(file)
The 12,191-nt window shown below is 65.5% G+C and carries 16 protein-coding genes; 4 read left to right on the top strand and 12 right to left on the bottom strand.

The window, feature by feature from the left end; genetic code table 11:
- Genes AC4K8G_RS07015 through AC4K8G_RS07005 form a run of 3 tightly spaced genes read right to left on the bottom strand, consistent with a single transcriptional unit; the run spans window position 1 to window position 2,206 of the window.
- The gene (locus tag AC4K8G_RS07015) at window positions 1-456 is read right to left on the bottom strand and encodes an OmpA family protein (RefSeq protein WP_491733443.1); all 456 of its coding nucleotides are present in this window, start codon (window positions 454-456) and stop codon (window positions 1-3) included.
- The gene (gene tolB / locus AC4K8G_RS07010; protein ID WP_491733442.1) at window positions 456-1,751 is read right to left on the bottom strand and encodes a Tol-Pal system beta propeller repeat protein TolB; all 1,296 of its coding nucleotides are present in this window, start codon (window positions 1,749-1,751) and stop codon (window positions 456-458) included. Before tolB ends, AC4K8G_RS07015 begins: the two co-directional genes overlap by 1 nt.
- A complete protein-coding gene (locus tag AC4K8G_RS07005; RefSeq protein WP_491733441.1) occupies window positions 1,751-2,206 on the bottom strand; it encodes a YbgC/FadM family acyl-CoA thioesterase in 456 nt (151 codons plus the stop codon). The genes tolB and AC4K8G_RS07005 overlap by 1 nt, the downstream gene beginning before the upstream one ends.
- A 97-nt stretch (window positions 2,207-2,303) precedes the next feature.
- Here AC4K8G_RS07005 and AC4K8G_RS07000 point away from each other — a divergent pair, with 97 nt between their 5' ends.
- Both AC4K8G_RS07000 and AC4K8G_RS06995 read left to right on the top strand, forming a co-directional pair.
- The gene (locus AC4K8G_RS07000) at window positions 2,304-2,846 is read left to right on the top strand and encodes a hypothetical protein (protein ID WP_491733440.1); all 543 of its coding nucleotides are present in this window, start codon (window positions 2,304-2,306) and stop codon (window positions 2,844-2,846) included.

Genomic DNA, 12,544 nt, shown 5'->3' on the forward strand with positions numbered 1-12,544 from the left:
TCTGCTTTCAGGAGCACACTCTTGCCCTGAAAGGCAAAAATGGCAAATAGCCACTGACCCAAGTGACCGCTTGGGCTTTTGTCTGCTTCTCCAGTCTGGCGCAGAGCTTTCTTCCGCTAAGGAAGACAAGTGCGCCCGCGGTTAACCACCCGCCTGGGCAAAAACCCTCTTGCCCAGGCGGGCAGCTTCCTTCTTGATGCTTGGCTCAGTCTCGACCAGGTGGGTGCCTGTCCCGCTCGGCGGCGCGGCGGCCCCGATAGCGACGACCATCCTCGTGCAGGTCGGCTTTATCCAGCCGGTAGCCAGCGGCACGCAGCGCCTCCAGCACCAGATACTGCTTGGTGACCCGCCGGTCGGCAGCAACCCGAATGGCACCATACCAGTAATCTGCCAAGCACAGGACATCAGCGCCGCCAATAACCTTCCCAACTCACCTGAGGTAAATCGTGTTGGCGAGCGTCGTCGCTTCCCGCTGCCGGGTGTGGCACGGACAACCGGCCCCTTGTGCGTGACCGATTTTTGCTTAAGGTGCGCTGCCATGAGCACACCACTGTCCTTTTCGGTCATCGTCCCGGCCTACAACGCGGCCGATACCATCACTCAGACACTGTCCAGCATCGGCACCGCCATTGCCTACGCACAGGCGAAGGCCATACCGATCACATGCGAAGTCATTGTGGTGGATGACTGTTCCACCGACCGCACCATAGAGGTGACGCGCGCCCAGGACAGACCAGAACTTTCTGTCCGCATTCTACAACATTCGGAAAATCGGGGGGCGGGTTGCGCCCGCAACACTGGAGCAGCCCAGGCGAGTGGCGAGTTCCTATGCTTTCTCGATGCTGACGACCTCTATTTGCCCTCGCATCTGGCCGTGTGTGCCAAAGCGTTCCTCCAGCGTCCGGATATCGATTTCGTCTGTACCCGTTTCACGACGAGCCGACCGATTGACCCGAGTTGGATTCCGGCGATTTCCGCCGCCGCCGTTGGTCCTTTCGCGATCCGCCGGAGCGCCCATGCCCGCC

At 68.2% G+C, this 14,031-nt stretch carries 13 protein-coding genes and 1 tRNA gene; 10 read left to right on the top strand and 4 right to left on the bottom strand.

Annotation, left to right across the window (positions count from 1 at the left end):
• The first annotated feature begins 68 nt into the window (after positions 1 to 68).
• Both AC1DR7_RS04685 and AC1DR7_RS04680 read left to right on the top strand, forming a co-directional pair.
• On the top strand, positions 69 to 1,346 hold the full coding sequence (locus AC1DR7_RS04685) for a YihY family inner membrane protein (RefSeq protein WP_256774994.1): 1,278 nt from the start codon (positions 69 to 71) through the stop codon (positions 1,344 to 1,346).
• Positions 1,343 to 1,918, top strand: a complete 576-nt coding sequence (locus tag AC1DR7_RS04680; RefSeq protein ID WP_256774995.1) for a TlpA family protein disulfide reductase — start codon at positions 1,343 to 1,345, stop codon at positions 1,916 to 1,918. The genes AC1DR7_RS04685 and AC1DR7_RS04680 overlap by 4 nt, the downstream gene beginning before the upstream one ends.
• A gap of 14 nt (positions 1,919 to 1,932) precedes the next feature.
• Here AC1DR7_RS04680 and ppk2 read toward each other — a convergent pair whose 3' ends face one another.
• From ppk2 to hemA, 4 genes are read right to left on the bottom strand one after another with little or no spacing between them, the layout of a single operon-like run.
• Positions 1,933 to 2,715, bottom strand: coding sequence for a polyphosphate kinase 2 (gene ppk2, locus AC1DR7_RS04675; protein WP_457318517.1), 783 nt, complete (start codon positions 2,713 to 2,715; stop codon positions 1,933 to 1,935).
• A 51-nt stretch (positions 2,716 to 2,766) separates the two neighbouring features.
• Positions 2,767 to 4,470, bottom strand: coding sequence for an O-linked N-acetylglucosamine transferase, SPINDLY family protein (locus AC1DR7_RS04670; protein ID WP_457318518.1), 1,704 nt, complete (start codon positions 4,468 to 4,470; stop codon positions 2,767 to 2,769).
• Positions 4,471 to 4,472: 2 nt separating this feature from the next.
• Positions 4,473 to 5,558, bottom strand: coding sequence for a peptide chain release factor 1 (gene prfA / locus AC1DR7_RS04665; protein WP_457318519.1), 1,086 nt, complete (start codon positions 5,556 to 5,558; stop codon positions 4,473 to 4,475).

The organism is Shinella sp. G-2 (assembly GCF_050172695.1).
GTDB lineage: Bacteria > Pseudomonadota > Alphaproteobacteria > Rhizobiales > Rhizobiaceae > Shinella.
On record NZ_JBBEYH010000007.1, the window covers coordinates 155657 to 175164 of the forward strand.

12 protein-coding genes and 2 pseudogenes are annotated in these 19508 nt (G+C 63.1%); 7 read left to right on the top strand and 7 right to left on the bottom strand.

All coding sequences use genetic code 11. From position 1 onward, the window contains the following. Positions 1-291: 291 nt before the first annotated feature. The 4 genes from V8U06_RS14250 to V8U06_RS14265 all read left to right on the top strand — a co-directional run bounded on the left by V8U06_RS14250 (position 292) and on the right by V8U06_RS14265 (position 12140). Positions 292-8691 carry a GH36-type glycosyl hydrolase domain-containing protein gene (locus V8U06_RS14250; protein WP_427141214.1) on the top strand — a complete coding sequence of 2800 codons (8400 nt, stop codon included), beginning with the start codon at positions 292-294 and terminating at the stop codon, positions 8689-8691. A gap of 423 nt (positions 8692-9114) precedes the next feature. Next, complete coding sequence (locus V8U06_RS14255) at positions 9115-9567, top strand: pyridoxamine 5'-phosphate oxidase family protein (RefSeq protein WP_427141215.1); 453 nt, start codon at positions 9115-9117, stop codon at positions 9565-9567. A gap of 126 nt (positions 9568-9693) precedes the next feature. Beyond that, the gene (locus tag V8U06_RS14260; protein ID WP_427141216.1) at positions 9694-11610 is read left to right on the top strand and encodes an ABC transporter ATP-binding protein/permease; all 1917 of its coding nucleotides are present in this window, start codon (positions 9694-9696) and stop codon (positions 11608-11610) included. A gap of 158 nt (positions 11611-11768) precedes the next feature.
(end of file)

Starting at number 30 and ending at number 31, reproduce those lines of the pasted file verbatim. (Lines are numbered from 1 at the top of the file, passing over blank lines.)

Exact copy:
12 protein-coding genes and 2 pseudogenes are annotated in these 19508 nt (G+C 63.1%); 7 read left to right on the top strand and 7 right to left on the bottom strand.

All coding sequences use genetic code 11. From position 1 onward, the window contains the following. Positions 1-291: 291 nt before the first annotated feature. The 4 genes from V8U06_RS14250 to V8U06_RS14265 all read left to right on the top strand — a co-directional run bounded on the left by V8U06_RS14250 (position 292) and on the right by V8U06_RS14265 (position 12140). Positions 292-8691 carry a GH36-type glycosyl hydrolase domain-containing protein gene (locus V8U06_RS14250; protein WP_427141214.1) on the top strand — a complete coding sequence of 2800 codons (8400 nt, stop codon included), beginning with the start codon at positions 292-294 and terminating at the stop codon, positions 8689-8691. A gap of 423 nt (positions 8692-9114) precedes the next feature. Next, complete coding sequence (locus V8U06_RS14255) at positions 9115-9567, top strand: pyridoxamine 5'-phosphate oxidase family protein (RefSeq protein WP_427141215.1); 453 nt, start codon at positions 9115-9117, stop codon at positions 9565-9567. A gap of 126 nt (positions 9568-9693) precedes the next feature. Beyond that, the gene (locus tag V8U06_RS14260; protein ID WP_427141216.1) at positions 9694-11610 is read left to right on the top strand and encodes an ABC transporter ATP-binding protein/permease; all 1917 of its coding nucleotides are present in this window, start codon (positions 9694-9696) and stop codon (positions 11608-11610) included. A gap of 158 nt (positions 11611-11768) precedes the next feature.